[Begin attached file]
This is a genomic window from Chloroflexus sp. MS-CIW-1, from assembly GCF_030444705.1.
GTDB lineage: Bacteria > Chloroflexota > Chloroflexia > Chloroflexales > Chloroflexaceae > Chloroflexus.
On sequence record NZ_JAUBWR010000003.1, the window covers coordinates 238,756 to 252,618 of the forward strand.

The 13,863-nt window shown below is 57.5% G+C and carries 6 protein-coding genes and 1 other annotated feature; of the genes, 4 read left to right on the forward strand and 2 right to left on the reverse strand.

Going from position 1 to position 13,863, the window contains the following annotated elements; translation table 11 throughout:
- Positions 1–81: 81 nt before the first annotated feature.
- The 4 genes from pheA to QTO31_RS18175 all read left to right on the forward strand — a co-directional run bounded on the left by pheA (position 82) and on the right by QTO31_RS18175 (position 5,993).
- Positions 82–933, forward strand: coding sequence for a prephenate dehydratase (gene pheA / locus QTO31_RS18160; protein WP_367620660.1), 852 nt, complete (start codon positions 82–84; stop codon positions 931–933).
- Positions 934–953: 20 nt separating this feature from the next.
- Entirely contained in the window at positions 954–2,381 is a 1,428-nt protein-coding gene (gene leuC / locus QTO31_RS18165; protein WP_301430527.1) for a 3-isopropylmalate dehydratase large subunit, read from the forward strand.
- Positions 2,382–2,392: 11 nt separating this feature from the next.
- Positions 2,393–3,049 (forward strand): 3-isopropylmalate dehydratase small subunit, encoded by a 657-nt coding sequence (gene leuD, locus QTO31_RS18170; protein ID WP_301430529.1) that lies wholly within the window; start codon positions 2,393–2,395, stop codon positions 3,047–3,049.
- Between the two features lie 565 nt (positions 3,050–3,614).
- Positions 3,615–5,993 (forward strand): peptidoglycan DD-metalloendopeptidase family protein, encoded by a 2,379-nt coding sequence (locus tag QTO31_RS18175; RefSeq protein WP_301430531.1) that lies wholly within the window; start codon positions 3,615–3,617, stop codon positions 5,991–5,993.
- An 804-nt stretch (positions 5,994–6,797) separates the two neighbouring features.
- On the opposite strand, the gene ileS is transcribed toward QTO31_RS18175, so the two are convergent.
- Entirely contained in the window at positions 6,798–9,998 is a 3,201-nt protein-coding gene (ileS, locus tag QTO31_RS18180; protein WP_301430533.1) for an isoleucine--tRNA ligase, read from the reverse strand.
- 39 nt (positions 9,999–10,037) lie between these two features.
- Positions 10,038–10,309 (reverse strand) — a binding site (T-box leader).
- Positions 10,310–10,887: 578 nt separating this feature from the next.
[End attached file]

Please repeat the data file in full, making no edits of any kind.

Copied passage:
This is a genomic window from Chloroflexus sp. MS-CIW-1, from assembly GCF_030444705.1.
GTDB lineage: Bacteria > Chloroflexota > Chloroflexia > Chloroflexales > Chloroflexaceae > Chloroflexus.
On sequence record NZ_JAUBWR010000003.1, the window covers coordinates 238,756 to 252,618 of the forward strand.

The 13,863-nt window shown below is 57.5% G+C and carries 6 protein-coding genes and 1 other annotated feature; of the genes, 4 read left to right on the forward strand and 2 right to left on the reverse strand.

Going from position 1 to position 13,863, the window contains the following annotated elements; translation table 11 throughout:
- Positions 1–81: 81 nt before the first annotated feature.
- The 4 genes from pheA to QTO31_RS18175 all read left to right on the forward strand — a co-directional run bounded on the left by pheA (position 82) and on the right by QTO31_RS18175 (position 5,993).
- Positions 82–933, forward strand: coding sequence for a prephenate dehydratase (gene pheA / locus QTO31_RS18160; protein WP_367620660.1), 852 nt, complete (start codon positions 82–84; stop codon positions 931–933).
- Positions 934–953: 20 nt separating this feature from the next.
- Entirely contained in the window at positions 954–2,381 is a 1,428-nt protein-coding gene (gene leuC / locus QTO31_RS18165; protein WP_301430527.1) for a 3-isopropylmalate dehydratase large subunit, read from the forward strand.
- Positions 2,382–2,392: 11 nt separating this feature from the next.
- Positions 2,393–3,049 (forward strand): 3-isopropylmalate dehydratase small subunit, encoded by a 657-nt coding sequence (gene leuD, locus QTO31_RS18170; protein ID WP_301430529.1) that lies wholly within the window; start codon positions 2,393–2,395, stop codon positions 3,047–3,049.
- Between the two features lie 565 nt (positions 3,050–3,614).
- Positions 3,615–5,993 (forward strand): peptidoglycan DD-metalloendopeptidase family protein, encoded by a 2,379-nt coding sequence (locus tag QTO31_RS18175; RefSeq protein WP_301430531.1) that lies wholly within the window; start codon positions 3,615–3,617, stop codon positions 5,991–5,993.
- An 804-nt stretch (positions 5,994–6,797) separates the two neighbouring features.
- On the opposite strand, the gene ileS is transcribed toward QTO31_RS18175, so the two are convergent.
- Entirely contained in the window at positions 6,798–9,998 is a 3,201-nt protein-coding gene (ileS, locus tag QTO31_RS18180; protein WP_301430533.1) for an isoleucine--tRNA ligase, read from the reverse strand.
- 39 nt (positions 9,999–10,037) lie between these two features.
- Positions 10,038–10,309 (reverse strand) — a binding site (T-box leader).
- Positions 10,310–10,887: 578 nt separating this feature from the next.